6.4/10
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When the Bough Breaks 

A planet that was able to cloak itself for thousands of years suddenly reveals itself, with its inhabitants proposing peace. But, after initial negotiations, children of the Enterprise are kidnapped due to the infertility of the inhabitants.

Director:

Kim Manners
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Cast

Episode cast overview, first billed only:
Patrick Stewart ... Captain Jean-Luc Picard
Jonathan Frakes ... Commander William T. Riker
LeVar Burton ... Lieutenant Geordi La Forge
Denise Crosby ... Lieutenant Tasha Yar
Michael Dorn ... Lt. Worf
Gates McFadden ... Dr. Beverly Crusher
Marina Sirtis ... Counselor Deanna Troi
Brent Spiner ... Lt. Commander Data
Wil Wheaton ... Wesley Crusher
Jerry Hardin ... Radue
Brenda Strong ... Rashella
Jandi Swanson ... Katie
Paul Lambert ... Melian
Ivy Bethune Ivy Bethune ... Duana
Dierk Torsek Dierk Torsek ... Dr. Bernard
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Storyline

The Enterprise is delighted with a rare chance to visit a technologically advanced planet which long prevented access by means of a perfect cloaking technique. Prime administrator Radue shows how their people lead a life of leisure, trusting their central computer takes care of all necessities. But they can't solve a medical nightmare: endemic infertility, so they need to 'adopt' earthling children. Negotiations failing, they suddenly snatch Wesley and several younger, also gifted crew kids. Picard can barely keep negotiating credibly enough to avoid being chased too far in space ever to return, but Wesley manages to study and befriend the locals while planning a minimal risk revolt. Written by KGF Vissers

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Certificate:

TV-PG | See all certifications »
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Details

Official Sites:

Official site

Country:

USA

Language:

English

Release Date:

13 February 1988 (USA) See more »

Company Credits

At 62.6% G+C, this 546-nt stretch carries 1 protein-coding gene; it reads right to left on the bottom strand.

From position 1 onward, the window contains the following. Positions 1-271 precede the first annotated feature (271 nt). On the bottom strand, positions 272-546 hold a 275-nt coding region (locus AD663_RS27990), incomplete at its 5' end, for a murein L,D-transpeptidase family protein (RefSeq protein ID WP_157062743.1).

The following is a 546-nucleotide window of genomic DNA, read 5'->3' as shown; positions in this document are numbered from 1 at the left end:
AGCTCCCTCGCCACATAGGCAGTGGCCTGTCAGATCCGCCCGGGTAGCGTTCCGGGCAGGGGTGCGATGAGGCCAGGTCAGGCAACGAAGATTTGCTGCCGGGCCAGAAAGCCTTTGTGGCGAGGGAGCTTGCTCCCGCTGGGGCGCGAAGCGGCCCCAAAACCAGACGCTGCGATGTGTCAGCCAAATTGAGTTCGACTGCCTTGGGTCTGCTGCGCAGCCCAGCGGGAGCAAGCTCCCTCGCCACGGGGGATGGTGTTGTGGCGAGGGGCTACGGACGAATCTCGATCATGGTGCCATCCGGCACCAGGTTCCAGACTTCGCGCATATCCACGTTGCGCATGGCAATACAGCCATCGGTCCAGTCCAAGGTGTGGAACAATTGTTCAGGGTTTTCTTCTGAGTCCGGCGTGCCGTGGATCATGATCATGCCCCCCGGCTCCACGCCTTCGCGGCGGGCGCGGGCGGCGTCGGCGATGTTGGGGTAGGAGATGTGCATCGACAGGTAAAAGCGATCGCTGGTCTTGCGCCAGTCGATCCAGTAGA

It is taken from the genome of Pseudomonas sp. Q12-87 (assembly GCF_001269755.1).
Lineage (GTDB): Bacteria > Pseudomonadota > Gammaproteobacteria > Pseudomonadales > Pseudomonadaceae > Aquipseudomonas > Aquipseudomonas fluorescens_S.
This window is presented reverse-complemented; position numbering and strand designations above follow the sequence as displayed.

Production Co:

Paramount Television See more »
Show more on IMDbPro »

Technical Specs

Runtime:

Sound Mix:

Stereo

Color:

Color

Aspect Ratio:

1.33 : 1
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Did You Know?

Trivia

Mason was born in 2355. See more »

Goofs

Dr. Crusher expresses concern that the Aldeans have not been through any kind of decontamination. While they explain that the Federation transporters would not have worked, they do not assure anyone that their teleporter has a decontamination protocol. See more »

Quotes

[Katie is playing on an Aldean instrument that turns feelings into music]
Melian: [moved] That was beautiful. Now... play something happier.
Katie: That's not the way I feel.
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Soundtracks

Star Trek: The Next Generation Main Title
Composed by Jerry Goldsmith and Alexander Courage
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User Reviews

 
Why not just bring these folks a shipload of needy orphans?! This seems like such an obvious solution!!!
10 November 2014 | by MartinHaferSee all my reviews

Rarely has there been an episode that has such a very obvious and simple answer--yet the entire episode seems to offer a HUGE conundrum--one that no one can figure out for themselves!! So, no matter how good the show is, it ends up being built like a house of cards--and THINKING about it will make it all tumble down!

Planet Aldea is a mythical planet---one that supposedly is a paradise and is cloaked! Imagine the excitement when the Enterprise discovers that the planet is real and they want to establish contact with them!! However, soon the real reason for the Aldeans contacting the Enterprise is obvious--they want the children because the Aldeans are sterile and their race is dying.

This brings me to an answer so obvious that any 4 year-old could figure it out for themselves. WHY NOT LET THESE DESPERATE PEOPLE ADOPT ORPHANS?!?!?! Or, why not let the children and their families come to live on the planet? After all, the population is very, very low and any influx of people would be a plus. Yet, through the entire show NO ONE THINKS OF EITHER OF THESE ALTERNATIVES!!! Talk about lousy writing. Didn't anyone involved in making the show THINK about these options--especially since the Aldeans are supposed to be a very advanced race?! Additionally, late in the show Dr. Crusher figures out WHY the Aldeans are sterile---so why didn't the super-smart Aldeans figure this out for themselves?!

While the episode is interesting, it's amazingly simplistic and stupid. Not annoyingly stupid--just stupid! And, I am amazed that other reviewers haven't addressed this.


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